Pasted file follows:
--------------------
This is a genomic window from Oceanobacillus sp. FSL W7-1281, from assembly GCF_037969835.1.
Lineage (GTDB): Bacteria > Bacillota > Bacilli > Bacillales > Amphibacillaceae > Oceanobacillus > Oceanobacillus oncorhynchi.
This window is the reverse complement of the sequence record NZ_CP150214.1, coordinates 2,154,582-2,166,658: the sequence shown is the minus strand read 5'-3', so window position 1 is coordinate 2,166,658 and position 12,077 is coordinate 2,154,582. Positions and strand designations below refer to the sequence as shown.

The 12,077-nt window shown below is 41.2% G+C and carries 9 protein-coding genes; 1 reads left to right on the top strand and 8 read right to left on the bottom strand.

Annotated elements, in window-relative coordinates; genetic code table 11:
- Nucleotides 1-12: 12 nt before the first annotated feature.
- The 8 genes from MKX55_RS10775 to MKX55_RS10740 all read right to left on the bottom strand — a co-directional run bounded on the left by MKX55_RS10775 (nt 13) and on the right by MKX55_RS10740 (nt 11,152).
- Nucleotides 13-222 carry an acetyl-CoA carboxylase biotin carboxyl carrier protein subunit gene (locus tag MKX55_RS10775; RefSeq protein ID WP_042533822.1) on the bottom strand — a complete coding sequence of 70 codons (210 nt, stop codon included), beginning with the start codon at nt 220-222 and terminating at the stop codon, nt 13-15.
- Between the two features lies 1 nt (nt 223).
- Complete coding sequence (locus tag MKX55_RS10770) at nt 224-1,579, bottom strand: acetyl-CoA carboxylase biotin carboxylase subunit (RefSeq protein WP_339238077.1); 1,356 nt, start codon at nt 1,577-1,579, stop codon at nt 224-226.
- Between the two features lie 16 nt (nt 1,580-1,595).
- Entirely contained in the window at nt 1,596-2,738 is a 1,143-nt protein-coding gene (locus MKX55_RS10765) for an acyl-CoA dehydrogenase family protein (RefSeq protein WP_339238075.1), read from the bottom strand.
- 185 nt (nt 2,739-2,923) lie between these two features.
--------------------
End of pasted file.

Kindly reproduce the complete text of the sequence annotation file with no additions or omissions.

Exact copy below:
This is a genomic window from Oceanobacillus sp. FSL W7-1281, from assembly GCF_037969835.1.
Lineage (GTDB): Bacteria > Bacillota > Bacilli > Bacillales > Amphibacillaceae > Oceanobacillus > Oceanobacillus oncorhynchi.
This window is the reverse complement of the sequence record NZ_CP150214.1, coordinates 2,154,582-2,166,658: the sequence shown is the minus strand read 5'-3', so window position 1 is coordinate 2,166,658 and position 12,077 is coordinate 2,154,582. Positions and strand designations below refer to the sequence as shown.

The 12,077-nt window shown below is 41.2% G+C and carries 9 protein-coding genes; 1 reads left to right on the top strand and 8 read right to left on the bottom strand.

Annotated elements, in window-relative coordinates; genetic code table 11:
- Nucleotides 1-12: 12 nt before the first annotated feature.
- The 8 genes from MKX55_RS10775 to MKX55_RS10740 all read right to left on the bottom strand — a co-directional run bounded on the left by MKX55_RS10775 (nt 13) and on the right by MKX55_RS10740 (nt 11,152).
- Nucleotides 13-222 carry an acetyl-CoA carboxylase biotin carboxyl carrier protein subunit gene (locus tag MKX55_RS10775; RefSeq protein ID WP_042533822.1) on the bottom strand — a complete coding sequence of 70 codons (210 nt, stop codon included), beginning with the start codon at nt 220-222 and terminating at the stop codon, nt 13-15.
- Between the two features lies 1 nt (nt 223).
- Complete coding sequence (locus tag MKX55_RS10770) at nt 224-1,579, bottom strand: acetyl-CoA carboxylase biotin carboxylase subunit (RefSeq protein WP_339238077.1); 1,356 nt, start codon at nt 1,577-1,579, stop codon at nt 224-226.
- Between the two features lie 16 nt (nt 1,580-1,595).
- Entirely contained in the window at nt 1,596-2,738 is a 1,143-nt protein-coding gene (locus MKX55_RS10765) for an acyl-CoA dehydrogenase family protein (RefSeq protein WP_339238075.1), read from the bottom strand.
- 185 nt (nt 2,739-2,923) lie between these two features.